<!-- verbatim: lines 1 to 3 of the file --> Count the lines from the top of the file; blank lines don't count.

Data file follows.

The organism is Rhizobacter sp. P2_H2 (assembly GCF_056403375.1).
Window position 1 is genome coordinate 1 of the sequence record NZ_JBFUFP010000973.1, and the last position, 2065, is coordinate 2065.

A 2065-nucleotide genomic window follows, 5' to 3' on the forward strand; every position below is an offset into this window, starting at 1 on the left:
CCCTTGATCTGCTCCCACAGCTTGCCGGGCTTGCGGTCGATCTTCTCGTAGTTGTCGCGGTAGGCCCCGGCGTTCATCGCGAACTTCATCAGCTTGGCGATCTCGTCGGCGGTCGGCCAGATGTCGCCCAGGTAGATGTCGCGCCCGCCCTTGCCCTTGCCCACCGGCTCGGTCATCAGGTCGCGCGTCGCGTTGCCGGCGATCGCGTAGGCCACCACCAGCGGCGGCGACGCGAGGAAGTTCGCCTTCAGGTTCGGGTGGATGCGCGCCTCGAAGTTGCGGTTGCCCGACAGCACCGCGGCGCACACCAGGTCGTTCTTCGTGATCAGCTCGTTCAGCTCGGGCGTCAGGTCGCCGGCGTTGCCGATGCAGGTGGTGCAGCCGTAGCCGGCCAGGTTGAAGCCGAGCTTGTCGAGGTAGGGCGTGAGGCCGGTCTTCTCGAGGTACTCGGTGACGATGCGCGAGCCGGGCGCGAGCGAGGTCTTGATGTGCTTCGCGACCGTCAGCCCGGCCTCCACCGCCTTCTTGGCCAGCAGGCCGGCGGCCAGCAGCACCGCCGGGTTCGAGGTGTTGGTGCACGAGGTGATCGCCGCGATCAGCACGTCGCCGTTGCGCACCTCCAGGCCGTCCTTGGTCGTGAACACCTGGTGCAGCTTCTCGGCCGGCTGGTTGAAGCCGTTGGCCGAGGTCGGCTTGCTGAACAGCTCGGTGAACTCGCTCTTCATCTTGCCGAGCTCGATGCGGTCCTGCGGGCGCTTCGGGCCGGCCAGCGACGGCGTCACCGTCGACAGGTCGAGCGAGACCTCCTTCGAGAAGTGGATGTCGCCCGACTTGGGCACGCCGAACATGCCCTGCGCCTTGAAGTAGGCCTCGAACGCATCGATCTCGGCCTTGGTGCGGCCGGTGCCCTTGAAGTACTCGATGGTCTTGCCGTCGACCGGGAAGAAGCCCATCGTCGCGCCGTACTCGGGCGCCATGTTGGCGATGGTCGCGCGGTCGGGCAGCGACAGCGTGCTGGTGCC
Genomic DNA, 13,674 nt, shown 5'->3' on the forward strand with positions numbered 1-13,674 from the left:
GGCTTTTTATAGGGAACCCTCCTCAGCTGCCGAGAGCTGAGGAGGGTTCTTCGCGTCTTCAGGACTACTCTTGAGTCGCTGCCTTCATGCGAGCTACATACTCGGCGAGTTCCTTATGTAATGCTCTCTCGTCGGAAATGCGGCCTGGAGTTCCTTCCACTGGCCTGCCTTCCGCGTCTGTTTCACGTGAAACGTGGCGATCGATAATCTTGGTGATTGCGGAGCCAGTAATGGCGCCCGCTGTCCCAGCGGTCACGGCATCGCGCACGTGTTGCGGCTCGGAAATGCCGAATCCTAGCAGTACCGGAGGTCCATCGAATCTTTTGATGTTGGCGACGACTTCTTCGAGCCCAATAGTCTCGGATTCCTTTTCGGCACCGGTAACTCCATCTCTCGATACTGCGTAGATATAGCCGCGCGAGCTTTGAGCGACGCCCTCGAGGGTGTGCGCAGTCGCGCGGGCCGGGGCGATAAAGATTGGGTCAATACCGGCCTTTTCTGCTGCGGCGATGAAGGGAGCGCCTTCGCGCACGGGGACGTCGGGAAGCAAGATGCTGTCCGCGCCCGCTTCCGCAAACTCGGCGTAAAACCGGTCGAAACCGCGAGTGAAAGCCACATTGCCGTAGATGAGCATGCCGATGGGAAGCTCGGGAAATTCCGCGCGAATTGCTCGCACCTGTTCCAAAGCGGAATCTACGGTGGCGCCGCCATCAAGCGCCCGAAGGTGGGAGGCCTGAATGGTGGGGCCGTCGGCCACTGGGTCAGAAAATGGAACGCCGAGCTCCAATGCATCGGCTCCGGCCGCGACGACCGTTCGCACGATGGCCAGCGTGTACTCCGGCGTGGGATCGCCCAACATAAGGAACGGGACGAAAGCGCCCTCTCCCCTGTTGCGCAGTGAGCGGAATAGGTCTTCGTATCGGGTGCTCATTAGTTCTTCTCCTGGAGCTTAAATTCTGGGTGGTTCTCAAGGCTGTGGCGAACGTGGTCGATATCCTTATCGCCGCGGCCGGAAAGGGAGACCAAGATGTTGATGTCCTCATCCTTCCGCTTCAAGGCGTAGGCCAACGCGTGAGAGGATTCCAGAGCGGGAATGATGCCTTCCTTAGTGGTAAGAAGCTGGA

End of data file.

The organism is Rhizobacter sp. P2_H2 (assembly GCF_056403375.1).
Window position 1 is genome coordinate 1 of the sequence record NZ_JBFUFP010000973.1, and the last position, 2065, is coordinate 2065.

A 2065-nucleotide genomic window follows, 5' to 3' on the forward strand; every position below is an offset into this window, starting at 1 on the left: